Tags: College Grads

Last to survive

“Last to Die” is a form of life insurance, like its cousin “First to Die”.

But with people dying much later in life (if you’re a baby girl born this morning in Toronto, the chances of you living to be 100 are 1 in 3), I’d like to expand the idea of “Last to Die” beyond life insurance into a cash award called “Last to Survive.”

It can be for any group of people bound together not by blood, but by camaraderie and interest, and “it” can be a joint savings account, mutual fund, or other recognized financial vehicle: that is, anything you can contribute to over time.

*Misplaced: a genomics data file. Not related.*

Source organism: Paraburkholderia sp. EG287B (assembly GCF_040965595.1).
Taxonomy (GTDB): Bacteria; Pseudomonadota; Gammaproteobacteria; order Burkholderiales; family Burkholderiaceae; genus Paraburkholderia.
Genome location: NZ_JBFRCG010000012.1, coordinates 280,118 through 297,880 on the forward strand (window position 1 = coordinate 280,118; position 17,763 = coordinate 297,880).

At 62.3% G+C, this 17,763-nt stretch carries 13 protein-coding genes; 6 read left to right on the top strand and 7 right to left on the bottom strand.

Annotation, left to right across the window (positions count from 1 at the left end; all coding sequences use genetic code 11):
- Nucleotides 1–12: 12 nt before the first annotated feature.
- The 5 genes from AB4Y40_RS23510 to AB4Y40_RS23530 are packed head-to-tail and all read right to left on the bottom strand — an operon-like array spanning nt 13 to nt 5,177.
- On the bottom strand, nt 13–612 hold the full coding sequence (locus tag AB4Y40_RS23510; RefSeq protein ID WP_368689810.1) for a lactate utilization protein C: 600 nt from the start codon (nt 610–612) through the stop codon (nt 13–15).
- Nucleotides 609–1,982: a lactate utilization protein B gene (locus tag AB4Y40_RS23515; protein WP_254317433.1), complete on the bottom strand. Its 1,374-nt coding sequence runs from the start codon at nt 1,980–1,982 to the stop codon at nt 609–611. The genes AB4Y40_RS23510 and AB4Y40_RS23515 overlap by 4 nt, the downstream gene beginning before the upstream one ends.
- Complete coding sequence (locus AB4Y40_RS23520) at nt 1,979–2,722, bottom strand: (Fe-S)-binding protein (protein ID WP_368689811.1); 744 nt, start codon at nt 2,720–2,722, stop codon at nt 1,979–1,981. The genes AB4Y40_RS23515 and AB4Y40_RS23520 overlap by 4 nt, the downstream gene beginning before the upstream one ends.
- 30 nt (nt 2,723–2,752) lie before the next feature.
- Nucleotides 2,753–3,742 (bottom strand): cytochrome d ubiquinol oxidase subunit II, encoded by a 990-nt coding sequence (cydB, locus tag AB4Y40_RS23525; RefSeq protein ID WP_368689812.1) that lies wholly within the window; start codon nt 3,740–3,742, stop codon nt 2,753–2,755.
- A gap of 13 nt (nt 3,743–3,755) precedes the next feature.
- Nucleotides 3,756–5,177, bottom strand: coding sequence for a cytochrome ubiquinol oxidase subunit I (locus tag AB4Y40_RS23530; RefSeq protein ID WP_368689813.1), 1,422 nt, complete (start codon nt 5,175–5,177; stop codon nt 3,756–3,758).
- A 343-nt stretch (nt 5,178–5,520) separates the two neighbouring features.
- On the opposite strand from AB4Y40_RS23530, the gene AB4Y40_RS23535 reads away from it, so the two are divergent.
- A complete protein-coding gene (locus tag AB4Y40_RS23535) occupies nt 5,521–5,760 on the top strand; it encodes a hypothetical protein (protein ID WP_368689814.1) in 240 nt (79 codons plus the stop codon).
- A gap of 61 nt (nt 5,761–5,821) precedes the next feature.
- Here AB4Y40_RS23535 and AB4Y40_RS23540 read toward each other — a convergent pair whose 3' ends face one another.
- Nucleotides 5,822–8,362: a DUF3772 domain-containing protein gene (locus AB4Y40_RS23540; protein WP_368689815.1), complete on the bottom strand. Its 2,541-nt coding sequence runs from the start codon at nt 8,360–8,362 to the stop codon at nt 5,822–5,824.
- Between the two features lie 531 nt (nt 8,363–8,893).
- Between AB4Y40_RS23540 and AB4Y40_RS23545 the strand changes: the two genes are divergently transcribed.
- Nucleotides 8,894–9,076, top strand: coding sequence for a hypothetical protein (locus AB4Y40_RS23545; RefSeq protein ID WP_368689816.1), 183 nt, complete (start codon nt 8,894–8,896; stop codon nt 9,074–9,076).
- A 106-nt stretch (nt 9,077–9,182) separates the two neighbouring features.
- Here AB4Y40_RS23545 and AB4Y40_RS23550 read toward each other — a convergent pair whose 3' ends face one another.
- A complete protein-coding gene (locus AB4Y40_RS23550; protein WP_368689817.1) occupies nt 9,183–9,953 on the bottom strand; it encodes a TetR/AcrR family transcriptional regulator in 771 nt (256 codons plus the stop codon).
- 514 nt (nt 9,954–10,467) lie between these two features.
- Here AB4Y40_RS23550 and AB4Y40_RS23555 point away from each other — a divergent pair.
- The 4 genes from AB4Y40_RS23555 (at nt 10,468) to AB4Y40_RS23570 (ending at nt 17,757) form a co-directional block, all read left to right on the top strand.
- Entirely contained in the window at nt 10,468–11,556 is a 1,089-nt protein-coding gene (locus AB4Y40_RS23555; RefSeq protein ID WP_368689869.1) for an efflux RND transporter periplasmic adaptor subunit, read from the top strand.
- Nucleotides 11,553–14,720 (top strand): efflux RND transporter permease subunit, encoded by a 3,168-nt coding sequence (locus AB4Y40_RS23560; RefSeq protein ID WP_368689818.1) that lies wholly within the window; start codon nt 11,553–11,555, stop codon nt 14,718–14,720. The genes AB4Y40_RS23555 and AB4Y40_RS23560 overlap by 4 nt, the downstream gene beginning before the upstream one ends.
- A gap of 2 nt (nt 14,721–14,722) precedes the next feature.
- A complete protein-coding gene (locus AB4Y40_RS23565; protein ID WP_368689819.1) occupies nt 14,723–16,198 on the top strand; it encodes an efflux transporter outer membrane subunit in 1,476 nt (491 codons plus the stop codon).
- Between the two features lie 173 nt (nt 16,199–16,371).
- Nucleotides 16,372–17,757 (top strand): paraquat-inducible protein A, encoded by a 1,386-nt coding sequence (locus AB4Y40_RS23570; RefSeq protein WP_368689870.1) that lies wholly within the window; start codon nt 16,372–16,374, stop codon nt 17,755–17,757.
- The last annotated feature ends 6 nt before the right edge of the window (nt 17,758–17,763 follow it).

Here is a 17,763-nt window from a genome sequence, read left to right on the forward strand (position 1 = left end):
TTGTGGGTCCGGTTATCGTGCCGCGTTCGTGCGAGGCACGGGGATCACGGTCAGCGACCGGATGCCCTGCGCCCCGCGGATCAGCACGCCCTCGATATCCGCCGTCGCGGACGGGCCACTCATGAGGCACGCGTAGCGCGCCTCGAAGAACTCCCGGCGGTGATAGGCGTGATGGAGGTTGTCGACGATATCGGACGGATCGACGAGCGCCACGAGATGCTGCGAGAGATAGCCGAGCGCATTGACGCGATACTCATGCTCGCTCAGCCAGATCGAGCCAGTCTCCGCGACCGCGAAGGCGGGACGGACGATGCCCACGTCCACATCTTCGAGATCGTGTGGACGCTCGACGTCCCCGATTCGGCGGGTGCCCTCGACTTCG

Many of life’s most tight-knit groups form when we’re young. High school and university friends. Sports team. Military buddies. Sorority sisters. Political interns. Biker gangs. String quartets. Sous Chefs. Knitting groups. Book clubs. Jewel thieves. Big brass bands.

All it takes is a 50th reunion to remind you just how enduring those bonds are and how regret tinges our memories for not having made them stronger before now. And now, hell, everyone’s getting sick and dying. Okay, not everyone. But when you’re 74 like me, it feels that way, especially for our friends whose old age is not their golden years but their tin cup ones. 

Some of us boast morbidly that our retirement plan is Lotto 649. But the odds of any of us actually winning that jackpot are 1 in 14 million. The entire population of Ontario is around that. So, no, you won’t win.

Read on…


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